Money & Banking

The puzzling Canadian who wanted to save YES Bank

Bloomberg | Updated on December 10, 2019 Published on December 10, 2019

Erwin Singh Braich, the mysterious tycoon behind a $1.2-billion bid to rescue YES Bank, says he is Canada’s richest man with a story so fabulous that Netflix wants to tell it.

There is a less glittering account pieced together from interviews and court records: The son of a lumber baron has a history, including bankruptcy, lawsuits and soured business deals. He has no headquarters, no banker to manage his money, and is currently living in a three-star motel in the Canadian prairies.

YES Bank desperately needs the cash injection to replenish its core equity capital, which is barely above the regulatory minimum of 8 per cent. The stock has plunged 69 per cent this year, reducing its market value to $2 billion.

Braich says he has the money for the investment and has provided documentation to YES Bank’s CEO Ravneet Gill on his ability to pay.

Read also: Yes Bank to favourably consider Citax’s $500 million investment offer

“I have been under the radar,” said 63-year-old Braich. “We have a lot of different holdings and assets that people don’t know about. The funds will be in escrow by the time YES Bank shareholders meet this month to approve the capital-raising,” he added.

“I don’t think Mr Gill is a stupid man,” said Braich, adding a lot of skepticism will be erased surrounding his bid.

Yet there are plenty of signs from Braich’s past that some skepticism may be warranted. For two decades, he has been mired in dozens of lawsuits with family members, creditors and business associates, according to Canadian and US court records.

In one case, he pitched two investors on a plan to buy scrap metal from the Democratic Republic of Congo, telling them he had a multi-million-dollar commodity trading business, according to a 2008 lawsuit filed in New York.

Congo deal

The investors, Roger and Punit Menda, sued him and four others for defrauding them of $340,000, saying Braich lied about the metal contracts and did not possess the personal wealth he claimed to and, was, in fact, without any personal assets, according to the filing. Braich failed to respond to the complaint or appear in court, according to a default judgment ordering the money be repaid with interest.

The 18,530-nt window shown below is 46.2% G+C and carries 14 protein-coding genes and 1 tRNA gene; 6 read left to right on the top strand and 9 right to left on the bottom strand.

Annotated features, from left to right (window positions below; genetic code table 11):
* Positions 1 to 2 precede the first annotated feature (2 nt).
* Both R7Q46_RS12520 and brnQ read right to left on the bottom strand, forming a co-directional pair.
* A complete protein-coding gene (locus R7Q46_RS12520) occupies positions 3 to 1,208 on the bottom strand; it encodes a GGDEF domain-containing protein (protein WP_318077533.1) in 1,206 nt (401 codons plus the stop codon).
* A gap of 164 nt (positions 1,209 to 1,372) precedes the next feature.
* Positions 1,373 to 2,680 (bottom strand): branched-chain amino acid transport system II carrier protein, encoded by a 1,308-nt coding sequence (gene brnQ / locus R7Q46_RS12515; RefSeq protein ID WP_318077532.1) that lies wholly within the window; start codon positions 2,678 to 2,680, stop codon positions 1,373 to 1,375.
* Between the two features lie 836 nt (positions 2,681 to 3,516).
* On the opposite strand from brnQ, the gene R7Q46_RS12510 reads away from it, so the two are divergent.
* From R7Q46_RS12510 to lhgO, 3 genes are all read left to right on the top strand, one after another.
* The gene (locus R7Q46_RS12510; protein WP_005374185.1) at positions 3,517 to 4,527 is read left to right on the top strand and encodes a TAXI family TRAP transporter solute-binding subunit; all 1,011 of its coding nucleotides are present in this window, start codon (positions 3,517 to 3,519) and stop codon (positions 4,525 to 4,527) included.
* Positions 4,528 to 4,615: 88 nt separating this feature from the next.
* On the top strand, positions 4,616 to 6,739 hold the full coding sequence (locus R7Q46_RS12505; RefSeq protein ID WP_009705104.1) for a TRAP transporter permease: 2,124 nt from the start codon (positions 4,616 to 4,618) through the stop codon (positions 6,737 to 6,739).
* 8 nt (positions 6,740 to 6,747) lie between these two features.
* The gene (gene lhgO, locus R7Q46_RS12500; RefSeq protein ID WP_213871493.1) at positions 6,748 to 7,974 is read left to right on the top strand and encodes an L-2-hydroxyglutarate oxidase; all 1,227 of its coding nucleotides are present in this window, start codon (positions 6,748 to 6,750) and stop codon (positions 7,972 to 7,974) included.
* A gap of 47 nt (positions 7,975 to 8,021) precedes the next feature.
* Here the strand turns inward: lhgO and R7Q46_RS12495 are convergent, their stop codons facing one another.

Robin Phinney, former president of Canadian potash developer Karnalyte Resources, says he met Braich several times in 2015 when Braich said he was ready to fund a roughly C$2-billion ($1.5 billion) mining facility.

Braich jumped the gun with a news release that said his group was set to take control of Karnalyte and would make an immediate equity injection of nearly C$200 million. The company responded by saying the proposal was not binding and had not been accepted by the board.

The deal never happened, and Phinney said Karnalyte was unable to ascertain if Braich had the funding he claimed. “Everything looks wonderful until you have to show up with the check,” he said. “I still don’t know if he had any money or not.”

Braich says he had a binding bid with Karnalyte but they allowed another investor from Gujarat, India, to push him out. Several analysts have expressed skepticism about the potential new investors in YES Bank. The lender’s shares dropped 18 per cent in the week after the names were announced on November 29, including Braich, SPGP and Citax Holdings.

Braich grew up in Mission, British Columbia, 70 kilometers (44 miles) southeast of Vancouver, the eldest of six children in a Sikh family originally from Punjab in northern India.

His father Herman was a pillar of the local Indo-Canadian community who had left India at the age of 14 – taking little but the name of his tiny village, Braich – and built a fortune in British Columbia’s forestry industry. The patriarch died in 1976.

Published on December 10, 2019
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